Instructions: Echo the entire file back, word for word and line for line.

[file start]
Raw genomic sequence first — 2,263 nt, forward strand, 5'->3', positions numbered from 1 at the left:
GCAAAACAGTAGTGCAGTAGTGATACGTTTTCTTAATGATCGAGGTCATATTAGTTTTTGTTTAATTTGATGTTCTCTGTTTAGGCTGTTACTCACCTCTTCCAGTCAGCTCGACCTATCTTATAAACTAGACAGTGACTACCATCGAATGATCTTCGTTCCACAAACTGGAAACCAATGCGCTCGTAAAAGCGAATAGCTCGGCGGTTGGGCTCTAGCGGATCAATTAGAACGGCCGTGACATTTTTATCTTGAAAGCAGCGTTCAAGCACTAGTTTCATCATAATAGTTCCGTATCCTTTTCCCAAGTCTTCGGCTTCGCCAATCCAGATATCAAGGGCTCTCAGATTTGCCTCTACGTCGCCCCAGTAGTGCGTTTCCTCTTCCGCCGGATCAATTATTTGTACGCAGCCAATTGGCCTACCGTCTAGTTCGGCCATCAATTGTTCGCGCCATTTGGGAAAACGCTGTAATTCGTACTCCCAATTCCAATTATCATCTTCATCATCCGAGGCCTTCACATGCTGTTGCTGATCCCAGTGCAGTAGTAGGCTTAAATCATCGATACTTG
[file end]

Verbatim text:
Raw genomic sequence first — 2,263 nt, forward strand, 5'->3', positions numbered from 1 at the left:
GCAAAACAGTAGTGCAGTAGTGATACGTTTTCTTAATGATCGAGGTCATATTAGTTTTTGTTTAATTTGATGTTCTCTGTTTAGGCTGTTACTCACCTCTTCCAGTCAGCTCGACCTATCTTATAAACTAGACAGTGACTACCATCGAATGATCTTCGTTCCACAAACTGGAAACCAATGCGCTCGTAAAAGCGAATAGCTCGGCGGTTGGGCTCTAGCGGATCAATTAGAACGGCCGTGACATTTTTATCTTGAAAGCAGCGTTCAAGCACTAGTTTCATCATAATAGTTCCGTATCCTTTTCCCAAGTCTTCGGCTTCGCCAATCCAGATATCAAGGGCTCTCAGATTTGCCTCTACGTCGCCCCAGTAGTGCGTTTCCTCTTCCGCCGGATCAATTATTTGTACGCAGCCAATTGGCCTACCGTCTAGTTCGGCCATCAATTGTTCGCGCCATTTGGGAAAACGCTGTAATTCGTACTCCCAATTCCAATTATCATCTTCATCATCCGAGGCCTTCACATGCTGTTGCTGATCCCAGTGCAGTAGTAGGCTTAAATCATCGATACTTG